The one simple trick to accomplish your (so many) goals

Jun 15, 2021

Estimated Reading Time: 8 minutes (1542 words)

Lately, I have been struggling to accomplish anything I set out to do.

I want to do a lot of things. Yet, I accomplished nothing.

Do you have the similar experience and struggling as well?

Let me tell you the single trick I use to get better.

Focus on one thing at a time.

Sound simple right? But simple is not easy.

In this post, I’ll cover:

The fallacy of having many goals

I wanted to do a lot of different things, even though I only have at most 8 hours per day (excluding work and sleep).

Throughout the last few weeks, I’m not satisfied nor proud of the work that I did. I’m always struggling about: “What should I do now?" whenever I have free time.

My inner self is constantly prioritizing the things that I wanted to do.

So given that scenario guess how’s my progress for each goal looks like?

Not great. My focus and time is distributed across different things and I ended up not feeling satisfied with my output.

Paradox of Choice

Have you heard of Paradox of Choice? This is a perfect example for that.

When we have too many goals set out for ourselves, we have inherently fallen into the prey of having too many choices.

When we have too many goals, that are equally important, nothing is important.

When nothing is important, every single time, we have to go through the inner conflict, to decide what we want to work on that particular day.

We also have more noise, which required more cognitive effort to prioritize our goals everyday.

To make things worse, to “feel accomplished”, we try to work a bit on everything.

When that happen, our attention span and effort are spread across all the goals we have. Remember the saying:

The whole is greater than the sum of its parts.

In short, having too many goals make it harder for us to prioritize and focus on on our goals.

Elimination of Choice

When that happen, we need to start to say no to ourselves.

… the answer to all future distractions is “no” until you finish what you started. It’s saying yes to one thing, and no to absolutely everything else.

Derek Sivers sum it up pretty well in his article, “Saying no to everything else”.

When we are overloaded by all the possibilities we have in our life, and we can’t decide, it’s time for us to stop deciding. One last decision we need to make is just pick the one thing that:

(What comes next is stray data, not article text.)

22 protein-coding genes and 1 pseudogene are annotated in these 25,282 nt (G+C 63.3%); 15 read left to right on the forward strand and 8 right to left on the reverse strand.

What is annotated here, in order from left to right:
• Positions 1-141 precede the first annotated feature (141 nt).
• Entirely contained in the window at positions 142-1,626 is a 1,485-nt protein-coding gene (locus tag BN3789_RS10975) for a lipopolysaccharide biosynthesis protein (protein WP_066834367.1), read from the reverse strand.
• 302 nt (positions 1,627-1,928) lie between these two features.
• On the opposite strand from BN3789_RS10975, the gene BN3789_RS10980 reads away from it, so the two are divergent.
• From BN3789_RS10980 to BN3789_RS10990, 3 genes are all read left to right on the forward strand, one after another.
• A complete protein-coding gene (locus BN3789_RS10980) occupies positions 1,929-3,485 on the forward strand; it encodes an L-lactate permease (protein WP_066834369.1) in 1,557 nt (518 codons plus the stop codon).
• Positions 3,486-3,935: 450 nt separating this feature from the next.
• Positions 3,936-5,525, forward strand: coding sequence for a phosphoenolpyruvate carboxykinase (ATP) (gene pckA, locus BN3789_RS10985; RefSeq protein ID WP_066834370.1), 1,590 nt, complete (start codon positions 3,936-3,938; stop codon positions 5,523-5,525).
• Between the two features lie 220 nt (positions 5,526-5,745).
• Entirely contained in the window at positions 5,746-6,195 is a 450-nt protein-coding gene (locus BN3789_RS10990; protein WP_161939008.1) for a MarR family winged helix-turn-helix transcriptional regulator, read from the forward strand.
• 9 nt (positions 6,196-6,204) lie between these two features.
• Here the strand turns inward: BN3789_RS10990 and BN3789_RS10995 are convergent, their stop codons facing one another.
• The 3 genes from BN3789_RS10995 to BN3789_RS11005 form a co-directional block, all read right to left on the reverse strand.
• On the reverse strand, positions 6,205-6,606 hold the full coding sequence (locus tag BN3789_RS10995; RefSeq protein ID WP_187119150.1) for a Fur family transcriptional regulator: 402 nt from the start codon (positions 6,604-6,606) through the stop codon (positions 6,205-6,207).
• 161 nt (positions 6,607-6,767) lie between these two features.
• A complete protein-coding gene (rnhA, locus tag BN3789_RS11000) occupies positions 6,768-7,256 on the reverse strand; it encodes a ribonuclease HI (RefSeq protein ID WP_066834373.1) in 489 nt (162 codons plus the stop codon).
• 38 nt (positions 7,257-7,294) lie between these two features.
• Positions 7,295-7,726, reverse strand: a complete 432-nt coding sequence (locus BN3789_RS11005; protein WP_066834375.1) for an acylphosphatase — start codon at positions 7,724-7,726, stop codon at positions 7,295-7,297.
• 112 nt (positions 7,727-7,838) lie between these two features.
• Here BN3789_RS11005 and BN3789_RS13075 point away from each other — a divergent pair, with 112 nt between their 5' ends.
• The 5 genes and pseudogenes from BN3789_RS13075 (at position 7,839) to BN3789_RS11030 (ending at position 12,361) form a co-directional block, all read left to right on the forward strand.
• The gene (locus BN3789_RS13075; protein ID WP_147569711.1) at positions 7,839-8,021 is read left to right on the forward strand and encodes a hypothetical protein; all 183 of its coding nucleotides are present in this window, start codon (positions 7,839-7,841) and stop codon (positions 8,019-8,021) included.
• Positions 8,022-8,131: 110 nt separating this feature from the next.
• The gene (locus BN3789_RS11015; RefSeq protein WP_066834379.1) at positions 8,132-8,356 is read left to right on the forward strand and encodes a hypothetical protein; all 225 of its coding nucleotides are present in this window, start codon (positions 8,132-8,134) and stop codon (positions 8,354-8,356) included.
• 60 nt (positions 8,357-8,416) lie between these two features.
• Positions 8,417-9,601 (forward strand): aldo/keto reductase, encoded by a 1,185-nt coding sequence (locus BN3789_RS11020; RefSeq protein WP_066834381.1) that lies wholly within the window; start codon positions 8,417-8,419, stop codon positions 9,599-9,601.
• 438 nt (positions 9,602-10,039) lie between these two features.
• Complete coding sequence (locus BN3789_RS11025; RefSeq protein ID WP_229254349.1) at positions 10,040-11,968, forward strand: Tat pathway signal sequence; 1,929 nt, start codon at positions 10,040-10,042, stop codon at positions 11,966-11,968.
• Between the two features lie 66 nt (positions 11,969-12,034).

And start focusing on doing that one thing.

Why one thing at a time?

First and foremost, by focusing on one thing at a time, I have less context switching.

I can get into the flow easier, and hence have a better focus in the activity. With laser like focus, I get to accomplish my goal earlier as well.

By focusing on one thing at a time, I’m also 100% clear that this is the right thing to work on. Since, I have done the prioritization with myself when deciding the one thing I want to focus on.

Once I have completed the one thing, I repeat the process of prioritization to decide the next one thing I would like to focus on.

To sum up, by working on one thing at a time:

What if I get bored!?

Focusing on doing one thing the whole month is hard.

You might get bored with the tasks on hand easily. You might just want to switch to work on a different thing.

When that happen, it’s important to understand the why.

Why do I get bored? Is this still the thing I really wanted to do? If so, why do I feel bored?

Take some time, to think about it. It’s crucial because it helps us to understand what we really want. Know thyself, they said.

There could be a couple of reasons:

Practically, while I advocate you to focus on one thing at a time, you can apply it differently according to your context.

For example:

Did you get the idea behind?

I’m scoping it to different time aspect above, but you can also apply it by category. For example, focusing on only one hobby project at a time instead of having 2-3 hobby projects, where you end up shipping nothing.

How to get started?

A straightforward way to get started is:

to say no to everything and say yes to the one and only thing that excite you

as mentioned in “Elimination of Choice” section.

If that’s hard to do the above, here’s a more structural approach:

  1. Get a paper and write down all the things that you want to do.
  2. Figure out your evaluation criteria for your prioritization. For example, happiness, value, knowledge, financial, or a mixed of these. But the simpler the better, especially when you just get started.
  3. Based on your criteria, choose the top 2-3 things that ranked the highest. That is if your criteria is about happiness, pick the 2-3 things that bring you the most happiness. (Why 3 things, because I’m assuming you’ll probably get bored doing the same thing the whole week)
  4. Scheduled the time blocks to work on the 2-3 things throughout your week. We choose weekly here because, at this stage, we probably don’t know ourselves that well and our prioritization might be wrong, so by limiting to a week, the worst case is you spend a week of your life to try out something that you think is valuable for you but turn out not to be valuable as you thought.
  5. Rinse and repeat from step 1 to 4 every week.

Other tips and tricks:

Here we are focusing on a weekly schedule instead of monthly. Once you get better and understanding yourself and the process of prioritization, you can apply the practice on monthly. But it would not be 100% similar to the process above.


Does this mean I have figure it all out? Hell no. It’s a simple trick, but also a hard one to stick with. It takes practice and reflection over and over again until you find the process that work for you. Give it a try. Who know what it will lead to?

Imagine how your world will become, if you just stop multitasking (on things that shouldn’t be multitask).